FDA Comes Down On Organic Farmers So I Hope Your Kids Like Pesticides

shutterstock_75461170Remember that 80′s movie Kidco?  These adorable Cessna kids know that Harvey Peterjohn is filthy rich because he sells fertilizer, but when they realize that fertilizer is just a fancy way of saying animal dung, they shovel up everything on their horse farm and make lots of money for themselves.  Well, if those kids were thinking about going into business now, they’d be SOL.

Driven by a concern over E.Coli and other bacteria found in animal manure fertilizer the FDA has proposed severe limitations its use. As if it’s not difficult enough to buy organic, these new rules will make it more of a challenge for organic farmers to thrive and for us to afford their products.   And farmers are pissed.

Every highly productive farmer depends on fertilizer. But organic farmers are practically obsessive about it, because they’ve renounced industrial sources of nutrients.

“We think of it as the best thing in the world,” says organic farmer Jim Crawford, “and they think of it as toxic and nasty and disgusting.”

The FDA sites the cases of sickness and death over the past decade, including Earthbound Farms 2006 spinach E. coli contamination in which 200 people got sick and three died.  However, raw manure was not the source of that outbreak so these measures wouldn’t have prevented those incidents.  And while we’re at it, do we have to protect against every single avoidable risk?  Even when the natural process and its benefits outweigh the risks?

It’s also part of a natural cycle, and the basis of organic farming. Most crops strip vital nutrients from the soil. But the nutrients don’t disappear; if you feed those crops to cattle or turkeys, the nutrients mostly end up in manure. For the turkey farmer, the manure is waste. For Crawford, it’s precious. “Cycling nutrients. That’s what it’s all about. Cycling organic nutrients.” This is a typical practice among organic farmers, especially the smaller ones. But they may now have to change.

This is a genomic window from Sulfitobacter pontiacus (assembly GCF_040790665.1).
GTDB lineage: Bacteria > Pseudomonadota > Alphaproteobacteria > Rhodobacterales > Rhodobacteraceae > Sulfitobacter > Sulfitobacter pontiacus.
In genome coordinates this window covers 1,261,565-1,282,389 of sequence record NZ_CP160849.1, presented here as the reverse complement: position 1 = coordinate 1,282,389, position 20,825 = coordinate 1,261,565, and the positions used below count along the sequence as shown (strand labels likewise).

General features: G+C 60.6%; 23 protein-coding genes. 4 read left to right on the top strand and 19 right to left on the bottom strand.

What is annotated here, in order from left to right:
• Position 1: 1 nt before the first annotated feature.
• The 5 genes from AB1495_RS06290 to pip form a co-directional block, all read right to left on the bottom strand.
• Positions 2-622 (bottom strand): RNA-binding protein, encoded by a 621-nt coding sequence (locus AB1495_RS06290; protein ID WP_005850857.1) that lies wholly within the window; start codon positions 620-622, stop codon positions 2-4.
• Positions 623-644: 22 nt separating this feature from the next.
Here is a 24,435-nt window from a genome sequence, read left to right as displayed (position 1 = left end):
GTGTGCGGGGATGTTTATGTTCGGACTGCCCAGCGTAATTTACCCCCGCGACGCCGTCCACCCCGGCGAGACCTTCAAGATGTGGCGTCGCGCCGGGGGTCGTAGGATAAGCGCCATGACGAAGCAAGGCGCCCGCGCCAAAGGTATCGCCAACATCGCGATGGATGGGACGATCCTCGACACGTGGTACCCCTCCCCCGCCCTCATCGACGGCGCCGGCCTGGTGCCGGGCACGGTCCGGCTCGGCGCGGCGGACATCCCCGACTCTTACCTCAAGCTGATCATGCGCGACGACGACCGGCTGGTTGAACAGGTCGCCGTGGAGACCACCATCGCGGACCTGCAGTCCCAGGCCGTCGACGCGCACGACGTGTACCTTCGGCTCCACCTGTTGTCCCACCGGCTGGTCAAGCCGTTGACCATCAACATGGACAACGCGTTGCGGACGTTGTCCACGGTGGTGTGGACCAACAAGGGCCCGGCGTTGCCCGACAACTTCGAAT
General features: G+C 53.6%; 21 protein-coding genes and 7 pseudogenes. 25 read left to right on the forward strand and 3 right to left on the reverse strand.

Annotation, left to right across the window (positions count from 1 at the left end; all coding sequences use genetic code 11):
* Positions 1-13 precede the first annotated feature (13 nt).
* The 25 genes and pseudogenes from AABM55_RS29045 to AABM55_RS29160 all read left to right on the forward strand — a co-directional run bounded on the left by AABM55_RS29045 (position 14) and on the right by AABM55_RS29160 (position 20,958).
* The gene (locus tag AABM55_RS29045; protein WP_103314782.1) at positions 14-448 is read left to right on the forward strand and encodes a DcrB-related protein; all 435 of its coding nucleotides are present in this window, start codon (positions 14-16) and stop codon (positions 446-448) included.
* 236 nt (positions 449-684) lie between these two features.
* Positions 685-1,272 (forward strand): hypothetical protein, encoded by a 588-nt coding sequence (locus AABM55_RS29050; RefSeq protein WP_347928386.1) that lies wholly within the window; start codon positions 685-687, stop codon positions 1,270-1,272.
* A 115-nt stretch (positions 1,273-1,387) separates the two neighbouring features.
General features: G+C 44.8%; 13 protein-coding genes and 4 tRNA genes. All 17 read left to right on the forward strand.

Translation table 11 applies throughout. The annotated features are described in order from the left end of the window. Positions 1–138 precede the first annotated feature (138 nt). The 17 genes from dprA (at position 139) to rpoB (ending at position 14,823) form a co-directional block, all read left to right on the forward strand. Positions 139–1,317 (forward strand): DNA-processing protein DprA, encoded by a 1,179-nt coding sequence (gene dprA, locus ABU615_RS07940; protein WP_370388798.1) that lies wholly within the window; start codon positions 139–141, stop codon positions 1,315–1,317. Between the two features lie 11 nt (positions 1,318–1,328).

Because some bacteria can live anywhere between a few weeks and 10 months, the FDA is proposing two controversial ways to prevent exposure.  First, they recommend composting the animal waste.  The heating process would kill off dangerous bacteria immediately — but it would also drive up costs three to six times what they are now.  The second is waiting the better part of a year to harvest crops after laying down the manure.  The current organic rules requires farmers wait four months, but the new rules are longer than an entire growing season.

“We wouldn’t even be able to function,” he [Crawford] says.

I rarely buy organic because it’s just so insanely expensive.  When I do, I follow the conventional wisdom — buying those fruits that have thin porous skins and more vulnerable to pesticide absorption.  I dream of a time when all farmers and food manufacturers get on board to make our food as safe as possible, but the FDA’s new national safety rules look like a step in the wrong direction for organic farmers.

(photo: Zurijeta/Shutterstock)

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  • NYBondLady

    So, so, sad. It’s like the part in Food, Inc. when the organic chicken farmers were at risk of being shut down because they were slaughtering outside. The FDA wanted their chickens to get a wash in bleach. Ugh.

  • FaintlyXMacabre

    We live in a world where it’s necessary to accept that everything you eat is gonna have some poo on it.

  • Annona

    This is what happens when many people involved in making these kinds of decisions have a vested interest in the pesticide and industrial ag industry (ahem, Monsanto, I’m looking at you.) They’re so worried about the possibility of bacteria from organic fertilizer…but they don’t seem to care about the poop content of factory farmed meat. Or vegetables grown outside the US where living conditions for farm workers lead to contamination. (This is why cantaloupes can kill you.)